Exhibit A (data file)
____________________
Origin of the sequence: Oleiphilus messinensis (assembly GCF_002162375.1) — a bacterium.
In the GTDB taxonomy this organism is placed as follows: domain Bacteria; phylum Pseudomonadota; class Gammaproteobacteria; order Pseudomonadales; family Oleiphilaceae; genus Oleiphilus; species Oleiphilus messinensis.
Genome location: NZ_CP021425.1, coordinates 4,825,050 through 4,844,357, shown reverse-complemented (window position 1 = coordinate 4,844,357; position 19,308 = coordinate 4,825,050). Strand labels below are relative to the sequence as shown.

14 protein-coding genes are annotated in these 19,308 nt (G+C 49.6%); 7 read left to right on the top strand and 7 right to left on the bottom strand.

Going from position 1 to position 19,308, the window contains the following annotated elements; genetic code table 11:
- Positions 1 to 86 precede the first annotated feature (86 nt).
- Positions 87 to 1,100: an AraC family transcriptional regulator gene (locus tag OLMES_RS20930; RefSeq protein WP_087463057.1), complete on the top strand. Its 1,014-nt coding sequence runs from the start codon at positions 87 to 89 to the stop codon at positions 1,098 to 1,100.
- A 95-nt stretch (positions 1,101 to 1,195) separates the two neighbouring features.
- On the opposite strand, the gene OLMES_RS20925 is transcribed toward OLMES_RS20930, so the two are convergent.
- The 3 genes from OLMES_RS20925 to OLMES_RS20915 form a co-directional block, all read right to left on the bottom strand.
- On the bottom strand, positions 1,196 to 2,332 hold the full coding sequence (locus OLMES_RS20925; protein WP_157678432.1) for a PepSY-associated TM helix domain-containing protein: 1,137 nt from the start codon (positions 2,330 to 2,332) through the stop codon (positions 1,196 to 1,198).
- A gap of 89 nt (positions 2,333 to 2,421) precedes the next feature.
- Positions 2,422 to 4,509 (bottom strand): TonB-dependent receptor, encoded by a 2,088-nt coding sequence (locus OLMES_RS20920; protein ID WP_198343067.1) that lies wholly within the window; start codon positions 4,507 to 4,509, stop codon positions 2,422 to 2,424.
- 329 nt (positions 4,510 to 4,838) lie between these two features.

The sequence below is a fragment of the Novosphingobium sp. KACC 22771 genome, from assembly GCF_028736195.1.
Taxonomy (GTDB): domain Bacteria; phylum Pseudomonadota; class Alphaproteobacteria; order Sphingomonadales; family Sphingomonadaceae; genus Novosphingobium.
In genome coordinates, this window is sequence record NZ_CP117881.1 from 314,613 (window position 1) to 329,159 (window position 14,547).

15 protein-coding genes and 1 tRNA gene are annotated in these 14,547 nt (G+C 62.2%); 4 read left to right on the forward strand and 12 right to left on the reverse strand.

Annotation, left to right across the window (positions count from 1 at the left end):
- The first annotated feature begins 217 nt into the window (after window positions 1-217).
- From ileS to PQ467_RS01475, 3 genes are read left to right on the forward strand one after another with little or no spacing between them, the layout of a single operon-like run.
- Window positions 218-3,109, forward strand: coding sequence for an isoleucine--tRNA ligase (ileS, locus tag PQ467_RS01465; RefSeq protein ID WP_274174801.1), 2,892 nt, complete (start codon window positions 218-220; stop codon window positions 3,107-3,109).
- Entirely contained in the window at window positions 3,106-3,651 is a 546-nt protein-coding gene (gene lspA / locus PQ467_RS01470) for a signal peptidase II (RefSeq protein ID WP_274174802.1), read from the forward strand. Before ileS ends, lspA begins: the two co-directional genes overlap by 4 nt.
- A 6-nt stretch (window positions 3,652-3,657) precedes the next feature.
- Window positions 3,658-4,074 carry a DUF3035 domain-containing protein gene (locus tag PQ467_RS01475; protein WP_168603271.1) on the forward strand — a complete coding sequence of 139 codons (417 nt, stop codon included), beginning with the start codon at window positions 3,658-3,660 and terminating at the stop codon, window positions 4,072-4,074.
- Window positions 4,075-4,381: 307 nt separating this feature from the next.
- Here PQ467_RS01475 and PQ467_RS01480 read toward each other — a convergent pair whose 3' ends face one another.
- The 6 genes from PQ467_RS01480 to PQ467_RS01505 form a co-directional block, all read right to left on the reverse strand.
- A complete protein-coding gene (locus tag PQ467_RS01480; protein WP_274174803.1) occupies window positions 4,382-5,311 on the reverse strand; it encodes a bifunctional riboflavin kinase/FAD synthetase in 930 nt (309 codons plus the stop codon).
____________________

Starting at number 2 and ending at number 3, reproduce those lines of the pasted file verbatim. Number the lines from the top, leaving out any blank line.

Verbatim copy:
In the GTDB taxonomy this organism is placed as follows: domain Bacteria; phylum Pseudomonadota; class Gammaproteobacteria; order Pseudomonadales; family Oleiphilaceae; genus Oleiphilus; species Oleiphilus messinensis.
Genome location: NZ_CP021425.1, coordinates 4,825,050 through 4,844,357, shown reverse-complemented (window position 1 = coordinate 4,844,357; position 19,308 = coordinate 4,825,050). Strand labels below are relative to the sequence as shown.